The figure above displays the annual tropical-cyclone-related percentage of extreme daily precipitation exceeding four inches (>EPD4). The authors found that the proportion of tropical cyclone contributions is higher for more extreme events.

Understanding the frequency and intensity of extreme precipitation events in relation to tropical cyclones is critical to the development of infrastructure in affected areas. Authors Olivier Prat of the Cooperative Institute for Climate and Satellites–North Carolina and Brian Nelson from the National Centers for Environmental Information investigate the relationship between Tropical Cyclones and extreme daily rainfall as defined by precipitation greater than two inches per day and four inches per day. The study concludes with detailed findings on the relative contributions of cyclone-related events to annual precipitation and extreme daily rainfall in the locations observed.

The authors separate areas that experience tropical cyclone activity into five domains: North and Central America, Southeast and East Asia, South and West Asia, Oceania, and East Africa. In the chosen regions, all precipitation related to cyclonic activity, observed via satellite from 1998 to 2012, is considered regardless of whether the system itself underwent landfall. Any precipitation occurring within a 500-kilometer radius of a tropical cyclone’s center point is considered related rainfall. To determine the position of this center point, Prat and Nelson use data from the IBTrACS database (International Best Track Archive for Climate Stewardship).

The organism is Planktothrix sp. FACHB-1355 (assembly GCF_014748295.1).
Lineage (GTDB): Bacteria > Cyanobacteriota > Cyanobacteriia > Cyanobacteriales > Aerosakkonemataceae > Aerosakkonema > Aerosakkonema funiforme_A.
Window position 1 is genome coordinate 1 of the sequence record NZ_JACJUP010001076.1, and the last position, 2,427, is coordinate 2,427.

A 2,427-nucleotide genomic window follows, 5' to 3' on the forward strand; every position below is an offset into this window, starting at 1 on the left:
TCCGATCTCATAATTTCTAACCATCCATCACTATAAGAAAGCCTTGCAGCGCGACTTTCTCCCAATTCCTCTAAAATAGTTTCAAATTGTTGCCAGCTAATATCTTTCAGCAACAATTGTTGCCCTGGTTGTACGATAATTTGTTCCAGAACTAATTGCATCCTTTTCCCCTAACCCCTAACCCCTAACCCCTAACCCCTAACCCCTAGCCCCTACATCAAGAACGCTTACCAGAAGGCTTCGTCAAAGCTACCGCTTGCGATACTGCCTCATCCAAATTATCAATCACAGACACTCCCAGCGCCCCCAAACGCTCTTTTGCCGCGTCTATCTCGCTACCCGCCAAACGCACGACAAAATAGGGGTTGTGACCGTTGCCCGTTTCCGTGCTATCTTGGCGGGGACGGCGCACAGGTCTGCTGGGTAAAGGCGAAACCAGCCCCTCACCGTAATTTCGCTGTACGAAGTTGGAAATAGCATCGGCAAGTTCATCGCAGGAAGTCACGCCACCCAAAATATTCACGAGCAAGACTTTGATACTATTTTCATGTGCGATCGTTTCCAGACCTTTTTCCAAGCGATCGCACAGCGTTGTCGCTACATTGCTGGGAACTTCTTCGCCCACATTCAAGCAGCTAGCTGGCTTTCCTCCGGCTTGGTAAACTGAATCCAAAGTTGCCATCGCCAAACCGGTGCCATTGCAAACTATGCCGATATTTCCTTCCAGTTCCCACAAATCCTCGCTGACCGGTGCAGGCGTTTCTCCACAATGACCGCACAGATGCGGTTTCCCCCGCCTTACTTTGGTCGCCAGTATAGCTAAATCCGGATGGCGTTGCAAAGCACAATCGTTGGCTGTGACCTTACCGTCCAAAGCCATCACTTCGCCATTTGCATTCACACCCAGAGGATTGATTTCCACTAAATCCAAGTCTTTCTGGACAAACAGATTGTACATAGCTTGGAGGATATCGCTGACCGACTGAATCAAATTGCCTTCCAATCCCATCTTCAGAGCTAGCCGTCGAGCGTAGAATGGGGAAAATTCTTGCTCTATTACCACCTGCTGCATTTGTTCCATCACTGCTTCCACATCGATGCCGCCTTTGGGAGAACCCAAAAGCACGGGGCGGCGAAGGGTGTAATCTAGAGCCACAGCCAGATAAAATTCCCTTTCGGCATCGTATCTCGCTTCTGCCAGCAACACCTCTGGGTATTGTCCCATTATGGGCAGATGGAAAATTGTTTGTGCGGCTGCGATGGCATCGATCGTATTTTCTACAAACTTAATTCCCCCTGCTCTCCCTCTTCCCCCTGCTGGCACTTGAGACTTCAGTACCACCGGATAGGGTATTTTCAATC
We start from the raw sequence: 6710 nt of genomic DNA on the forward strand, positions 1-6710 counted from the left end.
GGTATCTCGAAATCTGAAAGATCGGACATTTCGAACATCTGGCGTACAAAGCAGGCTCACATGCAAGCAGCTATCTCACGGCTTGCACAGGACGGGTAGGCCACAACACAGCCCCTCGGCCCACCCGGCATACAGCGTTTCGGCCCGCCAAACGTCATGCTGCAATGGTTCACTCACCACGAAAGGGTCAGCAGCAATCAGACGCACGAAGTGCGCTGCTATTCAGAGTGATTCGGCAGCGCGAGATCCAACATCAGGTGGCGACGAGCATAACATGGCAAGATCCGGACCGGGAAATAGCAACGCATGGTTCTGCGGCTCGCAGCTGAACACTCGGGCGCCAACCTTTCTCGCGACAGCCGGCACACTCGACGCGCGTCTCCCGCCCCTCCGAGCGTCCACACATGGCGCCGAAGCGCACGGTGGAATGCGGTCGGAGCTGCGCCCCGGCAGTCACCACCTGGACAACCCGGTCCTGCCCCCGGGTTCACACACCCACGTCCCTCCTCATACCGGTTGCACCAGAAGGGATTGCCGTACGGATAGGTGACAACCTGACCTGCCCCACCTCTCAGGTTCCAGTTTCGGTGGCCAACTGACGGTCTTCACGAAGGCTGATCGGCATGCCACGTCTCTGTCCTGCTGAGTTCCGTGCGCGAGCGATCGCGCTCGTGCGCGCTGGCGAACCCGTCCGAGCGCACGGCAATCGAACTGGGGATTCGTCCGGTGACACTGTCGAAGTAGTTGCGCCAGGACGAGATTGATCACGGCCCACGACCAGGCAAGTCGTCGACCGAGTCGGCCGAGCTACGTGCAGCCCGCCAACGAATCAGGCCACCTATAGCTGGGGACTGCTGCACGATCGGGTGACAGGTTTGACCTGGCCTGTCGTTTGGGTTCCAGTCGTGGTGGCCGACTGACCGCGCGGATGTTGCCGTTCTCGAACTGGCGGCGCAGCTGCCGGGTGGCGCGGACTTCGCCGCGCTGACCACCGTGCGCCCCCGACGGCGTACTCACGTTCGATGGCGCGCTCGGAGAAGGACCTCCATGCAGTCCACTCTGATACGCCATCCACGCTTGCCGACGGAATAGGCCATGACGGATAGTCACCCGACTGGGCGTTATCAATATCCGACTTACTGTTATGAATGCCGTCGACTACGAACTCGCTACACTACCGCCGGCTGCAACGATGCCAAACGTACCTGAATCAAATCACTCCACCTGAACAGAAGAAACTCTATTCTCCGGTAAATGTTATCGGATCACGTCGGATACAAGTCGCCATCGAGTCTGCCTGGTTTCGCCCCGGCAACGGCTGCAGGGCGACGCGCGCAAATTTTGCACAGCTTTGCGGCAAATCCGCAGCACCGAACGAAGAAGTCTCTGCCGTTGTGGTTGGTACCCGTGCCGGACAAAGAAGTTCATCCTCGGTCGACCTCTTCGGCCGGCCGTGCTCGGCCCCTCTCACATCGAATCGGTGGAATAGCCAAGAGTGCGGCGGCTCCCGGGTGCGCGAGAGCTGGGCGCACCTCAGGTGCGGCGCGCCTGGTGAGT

Among their findings, Prat and Nelson discover that the proportion of extreme events pertaining to tropical cyclones increases as the threshold is raised from 1 inch per day to 4 inches per day, indicating that more severe precipitation events are more likely to be the result of tropical cyclones. Between all five areas considered in their study over the fifteen-year period, cyclones were involved with 13% to 31% of daily precipitation events greater than four inches a day. In certain local areas, however, tropical cyclones are known to contribute to more than 70% and up to nearly 100% of all days involving greater than four inches of precipitation. The authors additionally found that extreme, tropical cyclone-related rainfall is more common later in the season, after the regional peak of cyclonic activity—a phenomena which is potentially reflective of rising sea surface temperatures over the domain late-summer and early fall season.

Prat, O. P., and B. R. Nelson, 2016: On the Link between Tropical Cyclones and Daily Rainfall Extremes Derived from Global Satellite Observations. Journal of Climate, 29, 6127-6135.